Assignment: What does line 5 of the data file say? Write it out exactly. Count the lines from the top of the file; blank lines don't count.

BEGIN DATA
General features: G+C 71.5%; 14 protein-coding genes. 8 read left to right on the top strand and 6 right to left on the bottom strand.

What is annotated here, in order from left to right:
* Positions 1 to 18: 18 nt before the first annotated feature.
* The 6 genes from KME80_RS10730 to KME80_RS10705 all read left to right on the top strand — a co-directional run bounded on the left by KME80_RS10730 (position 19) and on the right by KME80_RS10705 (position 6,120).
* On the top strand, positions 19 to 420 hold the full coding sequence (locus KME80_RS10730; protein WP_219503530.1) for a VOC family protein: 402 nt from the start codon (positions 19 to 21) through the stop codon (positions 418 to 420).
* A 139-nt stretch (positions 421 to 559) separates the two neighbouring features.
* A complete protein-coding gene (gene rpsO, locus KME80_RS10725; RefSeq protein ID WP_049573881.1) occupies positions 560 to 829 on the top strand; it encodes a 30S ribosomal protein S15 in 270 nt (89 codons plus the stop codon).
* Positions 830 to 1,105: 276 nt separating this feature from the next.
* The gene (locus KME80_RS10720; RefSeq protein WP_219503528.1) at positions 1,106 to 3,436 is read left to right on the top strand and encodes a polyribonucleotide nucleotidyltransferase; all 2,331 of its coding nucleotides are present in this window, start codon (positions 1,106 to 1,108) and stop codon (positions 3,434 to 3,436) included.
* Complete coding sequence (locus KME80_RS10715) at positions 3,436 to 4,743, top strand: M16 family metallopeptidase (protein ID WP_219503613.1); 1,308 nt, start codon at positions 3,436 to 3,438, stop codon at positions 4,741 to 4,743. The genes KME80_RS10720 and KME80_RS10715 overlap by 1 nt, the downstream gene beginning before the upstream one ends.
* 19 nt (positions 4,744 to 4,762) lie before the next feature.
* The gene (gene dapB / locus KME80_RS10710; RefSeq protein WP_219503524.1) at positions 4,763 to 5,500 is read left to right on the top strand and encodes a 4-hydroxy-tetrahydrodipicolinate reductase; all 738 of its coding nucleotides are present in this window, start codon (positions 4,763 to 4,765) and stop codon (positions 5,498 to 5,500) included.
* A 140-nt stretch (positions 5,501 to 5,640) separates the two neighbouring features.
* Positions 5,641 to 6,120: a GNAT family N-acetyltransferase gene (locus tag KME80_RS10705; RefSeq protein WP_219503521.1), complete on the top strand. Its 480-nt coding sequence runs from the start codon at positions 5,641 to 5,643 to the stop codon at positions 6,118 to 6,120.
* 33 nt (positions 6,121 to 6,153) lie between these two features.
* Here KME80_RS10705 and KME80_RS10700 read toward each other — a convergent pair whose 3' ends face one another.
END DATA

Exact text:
* On the top strand, positions 19 to 420 hold the full coding sequence (locus KME80_RS10730; protein WP_219503530.1) for a VOC family protein: 402 nt from the start codon (positions 19 to 21) through the stop codon (positions 418 to 420).